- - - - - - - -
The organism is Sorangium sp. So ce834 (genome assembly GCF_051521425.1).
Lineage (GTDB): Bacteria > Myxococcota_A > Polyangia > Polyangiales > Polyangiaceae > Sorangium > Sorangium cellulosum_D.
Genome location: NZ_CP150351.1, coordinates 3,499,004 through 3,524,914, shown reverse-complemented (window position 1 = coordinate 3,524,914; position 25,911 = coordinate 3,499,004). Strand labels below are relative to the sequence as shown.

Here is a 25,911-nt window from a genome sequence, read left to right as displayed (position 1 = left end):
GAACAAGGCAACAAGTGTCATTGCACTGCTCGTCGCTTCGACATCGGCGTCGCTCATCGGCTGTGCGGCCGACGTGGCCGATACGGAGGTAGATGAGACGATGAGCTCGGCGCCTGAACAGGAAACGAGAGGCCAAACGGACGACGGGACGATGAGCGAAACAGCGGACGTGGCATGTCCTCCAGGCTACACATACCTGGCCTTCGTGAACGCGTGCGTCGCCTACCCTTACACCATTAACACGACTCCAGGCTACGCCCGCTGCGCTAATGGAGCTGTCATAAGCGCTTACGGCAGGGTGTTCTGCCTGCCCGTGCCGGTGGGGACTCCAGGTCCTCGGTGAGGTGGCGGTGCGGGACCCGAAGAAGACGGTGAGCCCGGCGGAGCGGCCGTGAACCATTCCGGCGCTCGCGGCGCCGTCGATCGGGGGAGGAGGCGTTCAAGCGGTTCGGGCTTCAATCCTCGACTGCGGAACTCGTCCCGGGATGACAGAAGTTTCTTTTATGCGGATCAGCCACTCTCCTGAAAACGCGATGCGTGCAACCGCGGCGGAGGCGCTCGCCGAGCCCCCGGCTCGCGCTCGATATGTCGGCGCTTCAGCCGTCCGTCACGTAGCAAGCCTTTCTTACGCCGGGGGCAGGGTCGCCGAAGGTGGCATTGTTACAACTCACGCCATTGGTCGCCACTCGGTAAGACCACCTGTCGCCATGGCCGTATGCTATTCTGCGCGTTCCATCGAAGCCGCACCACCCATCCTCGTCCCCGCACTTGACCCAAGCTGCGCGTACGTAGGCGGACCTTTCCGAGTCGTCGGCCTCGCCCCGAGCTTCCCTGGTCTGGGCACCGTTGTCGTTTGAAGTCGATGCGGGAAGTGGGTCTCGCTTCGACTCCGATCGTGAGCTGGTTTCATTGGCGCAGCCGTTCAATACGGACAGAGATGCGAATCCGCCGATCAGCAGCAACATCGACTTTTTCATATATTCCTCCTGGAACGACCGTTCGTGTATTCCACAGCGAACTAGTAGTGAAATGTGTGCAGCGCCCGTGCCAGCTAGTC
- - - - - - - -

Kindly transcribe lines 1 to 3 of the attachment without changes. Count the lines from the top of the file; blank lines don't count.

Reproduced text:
The organism is Sorangium sp. So ce834 (genome assembly GCF_051521425.1).
Lineage (GTDB): Bacteria > Myxococcota_A > Polyangia > Polyangiales > Polyangiaceae > Sorangium > Sorangium cellulosum_D.
Genome location: NZ_CP150351.1, coordinates 3,499,004 through 3,524,914, shown reverse-complemented (window position 1 = coordinate 3,524,914; position 25,911 = coordinate 3,499,004). Strand labels below are relative to the sequence as shown.